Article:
38. No person shall possess or operate any device, for the purpose of amplifying the output power of a licence-exempt radio apparatus.
  39. A person may operate an amateur radio station when the person complies with the Standards for the Operation of Radio Stations in the Amateur Radio Service.
  40. While in Canada, the station licensed by the government of the United States shall identify his station by:
  1. When communicating with a foreign country, only messages of a technical nature or personal remarks of relative unimportance should be sent.
  2. Amateur radio communication should only be of a technical or personal nature. You are not allowed to:
  1. No person shall send or cause to be sent a false, fraudulent or deceptive signal. Such as MAYDAY when no such emergency exists.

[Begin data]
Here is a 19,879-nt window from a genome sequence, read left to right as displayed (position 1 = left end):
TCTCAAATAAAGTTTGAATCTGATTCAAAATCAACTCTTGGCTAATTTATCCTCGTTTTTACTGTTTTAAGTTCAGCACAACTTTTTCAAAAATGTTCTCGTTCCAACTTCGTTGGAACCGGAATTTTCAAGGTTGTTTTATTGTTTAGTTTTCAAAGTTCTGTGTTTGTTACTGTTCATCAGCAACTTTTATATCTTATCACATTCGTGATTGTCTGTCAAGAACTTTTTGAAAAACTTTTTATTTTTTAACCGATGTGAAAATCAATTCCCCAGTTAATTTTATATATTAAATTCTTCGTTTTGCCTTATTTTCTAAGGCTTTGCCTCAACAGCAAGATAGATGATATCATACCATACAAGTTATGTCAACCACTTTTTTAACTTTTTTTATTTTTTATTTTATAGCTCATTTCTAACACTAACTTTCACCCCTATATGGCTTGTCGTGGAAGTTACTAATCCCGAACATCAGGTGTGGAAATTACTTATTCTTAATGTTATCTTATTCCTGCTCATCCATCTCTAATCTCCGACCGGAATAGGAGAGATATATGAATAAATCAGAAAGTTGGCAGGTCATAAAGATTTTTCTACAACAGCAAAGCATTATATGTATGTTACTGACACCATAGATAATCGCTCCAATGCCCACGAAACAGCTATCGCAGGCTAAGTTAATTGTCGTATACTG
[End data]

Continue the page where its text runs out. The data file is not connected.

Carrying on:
2. No person shall decode an encrypted subscription programming signal without permission of the lawful distributor.
  3. No person shall, without lawful excuse, interfere with or obstruct any radio communication.
  4. A person found guilty of transmitting a false or fraudulent distress signal, or interfering with, or obstructing any radio communication, without lawful cause, may be liable, on summary conviction, to a penalty of a fine, not exceeding $25,000, or a prison term, or both.
  5. The holder of a radio authorization shall, at the request of a duly appointed radio inspector, show that radio authorization, or a copy thereof, to the inspector, within 48 hours of the request.
  6. A duly appointed radio inspector may request to inspect a radio station. The person in charge of a place entered by a radio inspector shall give the inspector information that the inspector requests. Where entry is refused, and it is necessary to perform his duties under the Act: